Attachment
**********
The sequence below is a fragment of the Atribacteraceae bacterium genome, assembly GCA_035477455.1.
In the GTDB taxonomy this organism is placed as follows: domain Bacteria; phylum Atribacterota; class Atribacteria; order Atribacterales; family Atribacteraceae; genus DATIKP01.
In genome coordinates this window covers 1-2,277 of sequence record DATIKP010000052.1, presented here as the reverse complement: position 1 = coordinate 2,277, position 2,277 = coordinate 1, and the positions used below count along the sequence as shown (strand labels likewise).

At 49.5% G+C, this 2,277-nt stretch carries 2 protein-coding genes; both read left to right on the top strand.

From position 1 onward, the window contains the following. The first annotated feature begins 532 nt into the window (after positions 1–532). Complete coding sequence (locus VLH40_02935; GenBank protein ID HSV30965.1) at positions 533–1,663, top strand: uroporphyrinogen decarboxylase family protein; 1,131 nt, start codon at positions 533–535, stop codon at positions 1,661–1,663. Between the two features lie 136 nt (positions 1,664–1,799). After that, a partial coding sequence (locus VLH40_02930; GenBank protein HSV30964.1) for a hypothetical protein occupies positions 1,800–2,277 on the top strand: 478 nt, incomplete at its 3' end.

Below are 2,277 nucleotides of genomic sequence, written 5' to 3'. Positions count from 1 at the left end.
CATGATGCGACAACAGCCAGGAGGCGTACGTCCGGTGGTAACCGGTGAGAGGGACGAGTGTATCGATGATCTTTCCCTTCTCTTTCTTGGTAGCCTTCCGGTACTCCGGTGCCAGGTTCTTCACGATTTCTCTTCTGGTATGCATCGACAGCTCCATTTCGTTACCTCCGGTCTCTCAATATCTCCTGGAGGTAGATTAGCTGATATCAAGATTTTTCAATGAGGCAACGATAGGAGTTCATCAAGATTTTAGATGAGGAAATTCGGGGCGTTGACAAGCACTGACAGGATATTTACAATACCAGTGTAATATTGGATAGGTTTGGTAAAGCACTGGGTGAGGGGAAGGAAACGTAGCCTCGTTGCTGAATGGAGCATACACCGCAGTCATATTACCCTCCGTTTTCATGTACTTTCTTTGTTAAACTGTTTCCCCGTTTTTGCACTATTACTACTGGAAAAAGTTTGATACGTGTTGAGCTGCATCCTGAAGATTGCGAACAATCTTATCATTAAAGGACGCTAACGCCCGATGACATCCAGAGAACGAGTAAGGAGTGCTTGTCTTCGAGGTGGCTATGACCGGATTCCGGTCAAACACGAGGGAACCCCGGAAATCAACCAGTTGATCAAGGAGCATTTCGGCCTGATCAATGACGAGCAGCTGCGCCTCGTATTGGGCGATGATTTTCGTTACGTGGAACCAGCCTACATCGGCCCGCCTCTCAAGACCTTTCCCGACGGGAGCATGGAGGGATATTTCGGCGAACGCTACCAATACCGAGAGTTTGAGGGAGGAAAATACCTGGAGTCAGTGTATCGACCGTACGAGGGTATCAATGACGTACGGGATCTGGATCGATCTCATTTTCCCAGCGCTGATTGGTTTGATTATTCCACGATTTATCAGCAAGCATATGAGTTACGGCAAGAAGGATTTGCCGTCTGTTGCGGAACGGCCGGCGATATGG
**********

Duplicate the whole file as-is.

The sequence below is a fragment of the Atribacteraceae bacterium genome, assembly GCA_035477455.1.
In the GTDB taxonomy this organism is placed as follows: domain Bacteria; phylum Atribacterota; class Atribacteria; order Atribacterales; family Atribacteraceae; genus DATIKP01.
In genome coordinates this window covers 1-2,277 of sequence record DATIKP010000052.1, presented here as the reverse complement: position 1 = coordinate 2,277, position 2,277 = coordinate 1, and the positions used below count along the sequence as shown (strand labels likewise).

At 49.5% G+C, this 2,277-nt stretch carries 2 protein-coding genes; both read left to right on the top strand.

From position 1 onward, the window contains the following. The first annotated feature begins 532 nt into the window (after positions 1–532). Complete coding sequence (locus VLH40_02935; GenBank protein ID HSV30965.1) at positions 533–1,663, top strand: uroporphyrinogen decarboxylase family protein; 1,131 nt, start codon at positions 533–535, stop codon at positions 1,661–1,663. Between the two features lie 136 nt (positions 1,664–1,799). After that, a partial coding sequence (locus VLH40_02930; GenBank protein HSV30964.1) for a hypothetical protein occupies positions 1,800–2,277 on the top strand: 478 nt, incomplete at its 3' end.

Below are 2,277 nucleotides of genomic sequence, written 5' to 3'. Positions count from 1 at the left end.
CATGATGCGACAACAGCCAGGAGGCGTACGTCCGGTGGTAACCGGTGAGAGGGACGAGTGTATCGATGATCTTTCCCTTCTCTTTCTTGGTAGCCTTCCGGTACTCCGGTGCCAGGTTCTTCACGATTTCTCTTCTGGTATGCATCGACAGCTCCATTTCGTTACCTCCGGTCTCTCAATATCTCCTGGAGGTAGATTAGCTGATATCAAGATTTTTCAATGAGGCAACGATAGGAGTTCATCAAGATTTTAGATGAGGAAATTCGGGGCGTTGACAAGCACTGACAGGATATTTACAATACCAGTGTAATATTGGATAGGTTTGGTAAAGCACTGGGTGAGGGGAAGGAAACGTAGCCTCGTTGCTGAATGGAGCATACACCGCAGTCATATTACCCTCCGTTTTCATGTACTTTCTTTGTTAAACTGTTTCCCCGTTTTTGCACTATTACTACTGGAAAAAGTTTGATACGTGTTGAGCTGCATCCTGAAGATTGCGAACAATCTTATCATTAAAGGACGCTAACGCCCGATGACATCCAGAGAACGAGTAAGGAGTGCTTGTCTTCGAGGTGGCTATGACCGGATTCCGGTCAAACACGAGGGAACCCCGGAAATCAACCAGTTGATCAAGGAGCATTTCGGCCTGATCAATGACGAGCAGCTGCGCCTCGTATTGGGCGATGATTTTCGTTACGTGGAACCAGCCTACATCGGCCCGCCTCTCAAGACCTTTCCCGACGGGAGCATGGAGGGATATTTCGGCGAACGCTACCAATACCGAGAGTTTGAGGGAGGAAAATACCTGGAGTCAGTGTATCGACCGTACGAGGGTATCAATGACGTACGGGATCTGGATCGATCTCATTTTCCCAGCGCTGATTGGTTTGATTATTCCACGATTTATCAGCAAGCATATGAGTTACGGCAAGAAGGATTTGCCGTCTGTTGCGGAACGGCCGGCGATATGG